Two women talking about what hearing aids are really like while having coffee at a table.

Ever wish you could get the inside scoop on what hearing aids are really like? How does a hearing aid feel when you have one on, what does it sound like, and what does it feel like in your ears are all questions you may want to ask someone who already has hearing aids? Here’s a description of what hearing aids are like, but if you truly want to know, come in for a demo.

1. Hearing Aids Occasionally Have Feedback

This isn’t the kind of feedback that you get when someone tells you how they feel about your results. When a microphone and a speaker pick up each other’s signal, they interfere with each other causing a high-pitched whistling sound. It causes a sound loop that even advanced speakers like the ones in hearing aids don’t know what to do with.

They may squeal like a speaker in the school auditorium right before the principal speaks.

While this might sound mortifying, and it is uncomfortable, it is rare when a hearing aid is properly tuned. If you’re encountering it, the earmold might not be properly fitted or you need to replace it.

Feedback can be removed, in some more advanced hearing aids, by a built-in feedback suppression system.

2. Conversations Are Easier to Follow in a Loud Setting

Eating dinner out with the family can seem like eating dinner by yourself if you have untreated hearing loss. It’s almost impossible to follow the conversations. You might wind up sitting there, nodding and smiling most of the night.

But hearing aids nowadays have some pretty sophisticated technology that can drown out background noise. The voices of your family and the wait staff become crystal clear.

3. At Times it Gets a Little Sticky

Your body has a way of telling you when something doesn’t belong. If you eat something overly spicy hot, you secrete more saliva to rinse it out. If you get an eyelash in your eye, you generate tears to flush your eye. Your ears have their own way of getting rid of a nuisance.

They produce extra wax.

As a result of this, earwax accumulation can sometimes be a problem for individuals who use hearing aids. It’s only wax, fortunately, so cleaning it isn’t a problem. (We can help you learn how.)

Once you’re finished the cleaning you’re quickly back to good hearing.

4. There Are Benefits For Your Brain

You might be surprised by this one. When somebody develops hearing loss, it very slowly starts to affect cognitive function if they don’t get it treated quickly.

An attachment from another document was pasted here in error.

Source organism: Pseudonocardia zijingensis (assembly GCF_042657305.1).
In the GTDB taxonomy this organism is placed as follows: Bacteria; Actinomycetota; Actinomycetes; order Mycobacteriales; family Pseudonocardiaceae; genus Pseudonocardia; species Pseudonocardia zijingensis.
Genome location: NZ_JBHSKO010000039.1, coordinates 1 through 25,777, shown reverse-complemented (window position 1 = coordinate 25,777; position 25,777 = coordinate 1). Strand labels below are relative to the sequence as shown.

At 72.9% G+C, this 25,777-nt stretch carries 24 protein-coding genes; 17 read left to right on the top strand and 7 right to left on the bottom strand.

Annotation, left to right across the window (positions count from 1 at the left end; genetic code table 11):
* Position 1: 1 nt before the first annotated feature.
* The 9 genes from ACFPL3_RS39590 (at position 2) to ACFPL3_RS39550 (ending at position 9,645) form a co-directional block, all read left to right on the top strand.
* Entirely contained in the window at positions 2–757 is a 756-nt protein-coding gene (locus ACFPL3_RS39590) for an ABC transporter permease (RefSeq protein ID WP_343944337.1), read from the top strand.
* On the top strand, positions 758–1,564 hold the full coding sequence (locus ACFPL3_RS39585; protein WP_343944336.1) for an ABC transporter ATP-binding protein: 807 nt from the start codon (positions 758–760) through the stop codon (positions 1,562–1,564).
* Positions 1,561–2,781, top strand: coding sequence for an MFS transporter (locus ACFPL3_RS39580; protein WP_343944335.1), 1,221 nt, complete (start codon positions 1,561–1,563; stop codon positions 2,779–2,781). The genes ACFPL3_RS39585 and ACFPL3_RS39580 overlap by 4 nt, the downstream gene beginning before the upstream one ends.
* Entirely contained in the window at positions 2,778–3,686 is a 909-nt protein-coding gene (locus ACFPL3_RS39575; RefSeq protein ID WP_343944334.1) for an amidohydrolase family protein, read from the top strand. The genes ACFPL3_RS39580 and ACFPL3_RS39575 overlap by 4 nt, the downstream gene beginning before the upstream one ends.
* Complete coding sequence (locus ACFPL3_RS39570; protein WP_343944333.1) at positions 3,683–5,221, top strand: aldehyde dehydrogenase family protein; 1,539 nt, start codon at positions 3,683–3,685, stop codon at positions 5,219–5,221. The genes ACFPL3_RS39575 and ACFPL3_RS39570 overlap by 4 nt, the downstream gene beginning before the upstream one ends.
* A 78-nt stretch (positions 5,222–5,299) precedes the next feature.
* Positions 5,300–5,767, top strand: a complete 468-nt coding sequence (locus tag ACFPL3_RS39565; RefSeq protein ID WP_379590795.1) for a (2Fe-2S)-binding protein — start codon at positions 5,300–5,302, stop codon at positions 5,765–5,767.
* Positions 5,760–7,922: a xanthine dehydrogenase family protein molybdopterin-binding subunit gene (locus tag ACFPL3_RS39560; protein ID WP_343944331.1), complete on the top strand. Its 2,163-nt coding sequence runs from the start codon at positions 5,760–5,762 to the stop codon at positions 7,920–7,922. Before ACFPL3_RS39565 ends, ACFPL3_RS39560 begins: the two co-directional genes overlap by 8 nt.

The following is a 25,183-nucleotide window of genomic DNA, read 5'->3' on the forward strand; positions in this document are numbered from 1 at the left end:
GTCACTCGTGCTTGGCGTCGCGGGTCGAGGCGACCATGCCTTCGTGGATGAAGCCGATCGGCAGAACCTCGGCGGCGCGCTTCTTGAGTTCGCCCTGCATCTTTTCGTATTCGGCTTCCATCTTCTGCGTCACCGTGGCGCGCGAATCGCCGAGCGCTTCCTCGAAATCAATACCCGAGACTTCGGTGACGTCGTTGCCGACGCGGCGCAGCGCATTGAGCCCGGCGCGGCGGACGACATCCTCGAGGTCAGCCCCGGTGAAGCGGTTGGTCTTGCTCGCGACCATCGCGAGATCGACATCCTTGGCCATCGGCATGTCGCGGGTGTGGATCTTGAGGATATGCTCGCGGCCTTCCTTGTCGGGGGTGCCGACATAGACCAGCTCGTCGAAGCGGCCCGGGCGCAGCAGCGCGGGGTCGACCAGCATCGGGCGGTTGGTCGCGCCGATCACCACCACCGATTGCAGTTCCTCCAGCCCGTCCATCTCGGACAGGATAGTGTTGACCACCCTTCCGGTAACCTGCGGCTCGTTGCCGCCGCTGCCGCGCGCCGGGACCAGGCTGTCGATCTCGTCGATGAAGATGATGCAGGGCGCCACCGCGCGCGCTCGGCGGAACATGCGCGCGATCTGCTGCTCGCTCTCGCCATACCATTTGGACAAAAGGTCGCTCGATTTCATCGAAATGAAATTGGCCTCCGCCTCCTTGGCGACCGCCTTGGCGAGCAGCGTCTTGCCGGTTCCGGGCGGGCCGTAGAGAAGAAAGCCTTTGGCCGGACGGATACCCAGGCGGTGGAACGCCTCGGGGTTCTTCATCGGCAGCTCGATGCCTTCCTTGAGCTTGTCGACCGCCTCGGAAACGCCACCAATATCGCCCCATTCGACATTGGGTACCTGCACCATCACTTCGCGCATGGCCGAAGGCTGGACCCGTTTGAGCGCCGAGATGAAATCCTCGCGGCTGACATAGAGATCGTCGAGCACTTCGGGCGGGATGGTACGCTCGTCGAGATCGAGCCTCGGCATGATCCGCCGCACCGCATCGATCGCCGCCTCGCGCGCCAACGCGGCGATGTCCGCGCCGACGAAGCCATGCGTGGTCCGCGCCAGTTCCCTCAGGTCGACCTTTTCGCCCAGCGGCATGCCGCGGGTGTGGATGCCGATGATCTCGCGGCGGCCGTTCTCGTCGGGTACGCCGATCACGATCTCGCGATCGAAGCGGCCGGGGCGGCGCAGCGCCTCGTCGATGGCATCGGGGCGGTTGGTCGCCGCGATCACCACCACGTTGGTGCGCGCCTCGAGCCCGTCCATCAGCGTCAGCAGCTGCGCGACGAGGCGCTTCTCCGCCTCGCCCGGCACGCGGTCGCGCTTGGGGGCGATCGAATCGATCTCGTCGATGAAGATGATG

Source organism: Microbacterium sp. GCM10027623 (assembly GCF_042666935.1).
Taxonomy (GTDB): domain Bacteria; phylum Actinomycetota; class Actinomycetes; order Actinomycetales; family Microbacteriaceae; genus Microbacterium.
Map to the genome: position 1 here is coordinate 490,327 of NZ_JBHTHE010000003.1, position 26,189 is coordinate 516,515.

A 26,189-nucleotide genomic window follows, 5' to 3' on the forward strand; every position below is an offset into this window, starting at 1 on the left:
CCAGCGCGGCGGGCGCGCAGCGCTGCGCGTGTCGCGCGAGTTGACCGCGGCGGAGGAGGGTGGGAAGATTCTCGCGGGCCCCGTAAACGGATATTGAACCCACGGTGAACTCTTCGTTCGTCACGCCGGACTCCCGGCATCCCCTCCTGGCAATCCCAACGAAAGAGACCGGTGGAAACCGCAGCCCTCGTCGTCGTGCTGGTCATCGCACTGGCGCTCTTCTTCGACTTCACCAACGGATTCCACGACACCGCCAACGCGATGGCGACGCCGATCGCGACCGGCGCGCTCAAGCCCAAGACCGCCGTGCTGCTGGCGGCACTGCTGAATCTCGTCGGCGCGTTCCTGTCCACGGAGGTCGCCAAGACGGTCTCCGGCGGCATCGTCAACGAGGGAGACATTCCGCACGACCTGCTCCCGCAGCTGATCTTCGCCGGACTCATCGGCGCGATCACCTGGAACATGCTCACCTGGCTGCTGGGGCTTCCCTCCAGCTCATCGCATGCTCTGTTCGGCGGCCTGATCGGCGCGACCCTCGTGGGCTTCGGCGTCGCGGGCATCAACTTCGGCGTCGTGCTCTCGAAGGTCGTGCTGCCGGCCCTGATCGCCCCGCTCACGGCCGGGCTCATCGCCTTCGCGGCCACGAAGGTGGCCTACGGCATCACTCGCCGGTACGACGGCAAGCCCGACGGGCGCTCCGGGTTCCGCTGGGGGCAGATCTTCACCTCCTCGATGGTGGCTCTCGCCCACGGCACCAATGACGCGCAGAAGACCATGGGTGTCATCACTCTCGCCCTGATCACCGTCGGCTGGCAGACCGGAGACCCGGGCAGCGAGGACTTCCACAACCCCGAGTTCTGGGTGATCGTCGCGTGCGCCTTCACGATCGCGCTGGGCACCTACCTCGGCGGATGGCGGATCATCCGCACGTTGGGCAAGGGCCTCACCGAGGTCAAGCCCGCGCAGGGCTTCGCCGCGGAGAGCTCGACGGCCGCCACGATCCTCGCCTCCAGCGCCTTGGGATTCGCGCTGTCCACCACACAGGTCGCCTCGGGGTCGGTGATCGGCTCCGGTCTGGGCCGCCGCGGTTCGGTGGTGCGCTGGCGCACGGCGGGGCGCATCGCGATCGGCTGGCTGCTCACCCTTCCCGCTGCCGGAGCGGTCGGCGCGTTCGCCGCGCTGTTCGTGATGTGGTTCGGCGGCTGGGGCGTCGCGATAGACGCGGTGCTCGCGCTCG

One of the first things you lose is the ability to understand what people are saying. Solving problems, learning new things, and memory will then become difficult.

This brain atrophy can be stopped in its tracks by wearing hearing aids as soon as you can. Your brain gets re-trained. Research shows that they can decrease cognitive decline and even reverse it. In fact, 80% of people had improved cognitive function, according to research carried out by the AARP, after using hearing aids to manage their hearing loss.

5. The Batteries Have to be Replaced

Many individuals simply hate dealing with those little button batteries. And these batteries seem to pick the worst time to lose power, like when you’re waiting for a call from your doctor.

But most of the perceived challenges with these batteries can be easily resolved. There are strategies you can use to greatly extend battery life. It’s not hard to bring an extra set because these batteries are inexpensive and small.

Or, today you can buy hearing aids that are rechargeable. At night, simply dock them on the charging unit. In the morning, just put them back on. There are also solar-powered hearing aid docks so you can even recharge your hearing aid while out fishing. camping, or hiking.

6. There’s a Learning Curve

The technology of modern-day hearing aids is quite sophisticated. It’s a lot easier than learning to use a computer for the first time. But it certainly takes a little time for your brain to adapt to new hearing aids and to get the configurations right.

The longer and more regularly you use hearing aids the better it gets. Throughout this adjustment period, try to be patient with yourself and your new hearing aids.

Individuals who have stayed the course and worn their hearing aids for six months or more usually will say it’s all worth it.

Only actually wearing hearing aids can give you the experiencing of what they’re really like. Isn’t it time to learn for yourself?

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The site information is for educational and informational purposes only and does not constitute medical advice. To receive personalized advice or treatment, schedule an appointment.
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